AI Is Changing the Skills Employers Want from Workers

AI Is Changing the Skills Employers Want from Workers

AI Is Changing the Skills Employers Want from Workers

Workers in the United States and around the world use generative artificial intelligence (AI) systems like ChatGPT to perform a variety of activities.

Several surveys have shown that business leaders believe their teams lack the requisite GenAI abilities to use these products, workers believe they lack the necessary skills, and HR managers anticipate a GenAI skills gap.

According to Salesforce’s Generative AI Snapshot Research Series, 62 percent of 4,135 full-time workers surveyed in Australia, the United Kingdom, and the United States said they lack the skills to effectively and safely use GenAI, 67 percent expect their employers to train them, and 66 percent said that is not happening. 

The May survey found:

  • 53 percent of workers said they don’t know how to get the most value from GenAI.

  • 43 percent of workers said they don’t know how to leverage GenAI using trusted data sources while keeping first-party data secure.

  • 40 percent of workers said they don’t know how to effectively use GenAI.

  • 70 percent of business leaders said they don’t think their teams have the skills to safely and effectively use GenAI.

‘Start with the Basics’

According to a March poll of 1,000 employees for TalentLMS, workers in the United States mostly use GenAI to generate content, analyse data and information, and give customer assistance. TalentLMS is a San Francisco-based learning management system supplier.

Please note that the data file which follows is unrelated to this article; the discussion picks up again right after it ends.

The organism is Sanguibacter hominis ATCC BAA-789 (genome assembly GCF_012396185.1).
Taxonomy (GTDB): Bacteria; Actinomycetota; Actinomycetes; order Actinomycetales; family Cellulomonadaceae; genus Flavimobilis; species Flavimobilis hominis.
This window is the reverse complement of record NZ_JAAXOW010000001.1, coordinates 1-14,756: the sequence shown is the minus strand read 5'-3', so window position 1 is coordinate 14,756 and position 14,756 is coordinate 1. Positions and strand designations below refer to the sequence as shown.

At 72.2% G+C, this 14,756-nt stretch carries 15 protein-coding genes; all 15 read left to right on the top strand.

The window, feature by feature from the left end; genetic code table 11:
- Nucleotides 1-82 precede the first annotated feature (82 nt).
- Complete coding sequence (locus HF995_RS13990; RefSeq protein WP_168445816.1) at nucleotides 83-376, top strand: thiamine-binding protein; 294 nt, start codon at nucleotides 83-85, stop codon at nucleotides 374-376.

However, 49 percent of workers stated they needed training to use AI tools, while only 14 percent claimed they had received any training.

Employees aren’t the only ones concerned about a skills shortage. In a separate study of 309 HR managers done by TalentLMS in June, 43 percent predicted a skills gap when their organisation adopted AI.

Related link: Workers Expect Artificial Intelligence to Change Current Job Performance

The ability to use AI technologies was ranked as the top digital skill an employee can have by the majority of those HR managers. It includes the capacity to navigate AI-powered systems, as well as knowledge with AI interfaces, natural language processing basics and models, and ethical use of the technology. According to Ann Weeby, executive vice president of Trailhead at Salesforce, a gamified online learning platform, there are a lot of possibilities for learning. 

“Generative AI presents enormous opportunities for both businesses and workers.” However, as AI becomes more prevalent in the workplace, the skills gap will widen more,” she stated in a statement on the findings.

Internal Training

The Wall Street Journal reported that software company UKG plans to retrain its engineers to work on AI products. Other companies have said they “would need to train existing employees to take on AI projects if only because there are not enough mid-level or senior-level employees with the desired skills,” The Wall Street Journal reported, citing a source from Korn Ferry.

Eighty-five percent of HR managers told TalentLMS they plan to invest in some type of AI learning and development with employees, and 54 percent said it was important to allocate a budget for this training. They’re looking at using:

  • Online courses (48 percent).

  • Face-to-face instruction and live events (44 percent).

  • Workshops and webinars (40 percent).

  • Online platforms (35 percent).

  • External training (34 percent).

  • Company-sponsored scholarships (21 percent).

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